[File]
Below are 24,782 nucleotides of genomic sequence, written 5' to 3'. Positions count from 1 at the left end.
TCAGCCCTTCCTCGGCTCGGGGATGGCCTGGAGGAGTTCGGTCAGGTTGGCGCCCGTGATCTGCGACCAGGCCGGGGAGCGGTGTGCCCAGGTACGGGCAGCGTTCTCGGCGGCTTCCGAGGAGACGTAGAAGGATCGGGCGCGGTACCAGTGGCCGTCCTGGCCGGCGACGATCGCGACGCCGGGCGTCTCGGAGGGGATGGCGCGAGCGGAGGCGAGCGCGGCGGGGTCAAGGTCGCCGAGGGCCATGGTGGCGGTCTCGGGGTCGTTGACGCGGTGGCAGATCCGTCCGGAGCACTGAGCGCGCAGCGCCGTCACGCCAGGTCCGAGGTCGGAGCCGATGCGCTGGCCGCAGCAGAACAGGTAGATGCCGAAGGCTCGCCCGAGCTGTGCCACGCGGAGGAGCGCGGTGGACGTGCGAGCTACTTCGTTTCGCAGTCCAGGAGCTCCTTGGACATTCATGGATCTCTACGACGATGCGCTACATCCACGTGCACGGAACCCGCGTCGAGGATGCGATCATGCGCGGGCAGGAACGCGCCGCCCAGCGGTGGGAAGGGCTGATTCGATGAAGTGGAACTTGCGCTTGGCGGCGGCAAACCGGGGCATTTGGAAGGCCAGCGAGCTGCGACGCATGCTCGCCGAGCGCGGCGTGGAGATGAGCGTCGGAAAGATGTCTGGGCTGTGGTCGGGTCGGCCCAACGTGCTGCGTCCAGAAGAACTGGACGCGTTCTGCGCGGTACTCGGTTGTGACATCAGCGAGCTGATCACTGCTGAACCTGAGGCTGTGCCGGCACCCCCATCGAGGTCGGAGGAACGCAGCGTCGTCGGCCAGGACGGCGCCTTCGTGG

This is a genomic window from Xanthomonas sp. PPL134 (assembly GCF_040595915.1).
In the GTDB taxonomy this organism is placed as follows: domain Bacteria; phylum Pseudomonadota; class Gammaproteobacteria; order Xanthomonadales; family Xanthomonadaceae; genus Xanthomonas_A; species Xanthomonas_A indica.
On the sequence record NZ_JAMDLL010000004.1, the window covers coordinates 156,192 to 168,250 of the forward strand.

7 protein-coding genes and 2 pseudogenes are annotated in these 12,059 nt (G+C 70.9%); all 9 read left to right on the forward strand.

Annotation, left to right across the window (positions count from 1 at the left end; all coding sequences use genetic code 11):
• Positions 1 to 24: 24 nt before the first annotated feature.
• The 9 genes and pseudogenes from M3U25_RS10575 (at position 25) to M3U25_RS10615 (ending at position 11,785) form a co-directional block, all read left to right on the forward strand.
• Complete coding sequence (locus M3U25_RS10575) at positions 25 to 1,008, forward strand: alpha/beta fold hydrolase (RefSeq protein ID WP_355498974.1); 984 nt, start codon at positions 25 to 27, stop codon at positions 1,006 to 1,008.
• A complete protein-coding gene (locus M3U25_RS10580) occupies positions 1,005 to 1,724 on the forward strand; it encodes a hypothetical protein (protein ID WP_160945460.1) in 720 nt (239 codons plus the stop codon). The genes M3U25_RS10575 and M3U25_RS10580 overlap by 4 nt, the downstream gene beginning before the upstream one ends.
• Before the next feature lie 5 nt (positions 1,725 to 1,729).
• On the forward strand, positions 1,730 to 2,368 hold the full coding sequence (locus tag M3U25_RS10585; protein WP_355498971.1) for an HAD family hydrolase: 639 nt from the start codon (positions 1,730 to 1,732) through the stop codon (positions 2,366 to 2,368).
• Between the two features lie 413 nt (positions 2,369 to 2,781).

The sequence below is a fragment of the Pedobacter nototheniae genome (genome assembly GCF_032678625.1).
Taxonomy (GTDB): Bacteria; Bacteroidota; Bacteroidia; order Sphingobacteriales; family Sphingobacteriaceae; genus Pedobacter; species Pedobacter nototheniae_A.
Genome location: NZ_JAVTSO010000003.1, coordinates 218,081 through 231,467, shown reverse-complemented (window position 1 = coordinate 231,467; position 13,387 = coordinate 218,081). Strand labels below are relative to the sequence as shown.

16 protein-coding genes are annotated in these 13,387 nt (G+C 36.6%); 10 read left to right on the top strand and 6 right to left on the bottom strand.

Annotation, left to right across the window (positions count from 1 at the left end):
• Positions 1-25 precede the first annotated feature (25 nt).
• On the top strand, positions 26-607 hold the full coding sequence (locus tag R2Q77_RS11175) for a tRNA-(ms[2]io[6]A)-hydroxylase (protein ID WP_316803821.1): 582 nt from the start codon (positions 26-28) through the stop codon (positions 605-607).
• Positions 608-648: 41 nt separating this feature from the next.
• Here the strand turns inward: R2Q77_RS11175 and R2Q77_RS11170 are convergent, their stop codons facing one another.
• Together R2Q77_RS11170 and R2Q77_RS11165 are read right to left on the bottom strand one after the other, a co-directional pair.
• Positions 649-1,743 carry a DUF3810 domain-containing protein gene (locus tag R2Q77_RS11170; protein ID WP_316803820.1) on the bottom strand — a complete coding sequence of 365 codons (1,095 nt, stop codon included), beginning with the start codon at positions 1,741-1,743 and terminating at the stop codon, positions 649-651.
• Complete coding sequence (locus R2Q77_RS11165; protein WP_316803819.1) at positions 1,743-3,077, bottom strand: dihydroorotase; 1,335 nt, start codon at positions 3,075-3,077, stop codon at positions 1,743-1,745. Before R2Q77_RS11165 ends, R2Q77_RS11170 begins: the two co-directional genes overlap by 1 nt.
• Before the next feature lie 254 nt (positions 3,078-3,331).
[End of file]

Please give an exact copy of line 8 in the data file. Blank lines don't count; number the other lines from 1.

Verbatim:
• Positions 1 to 24: 24 nt before the first annotated feature.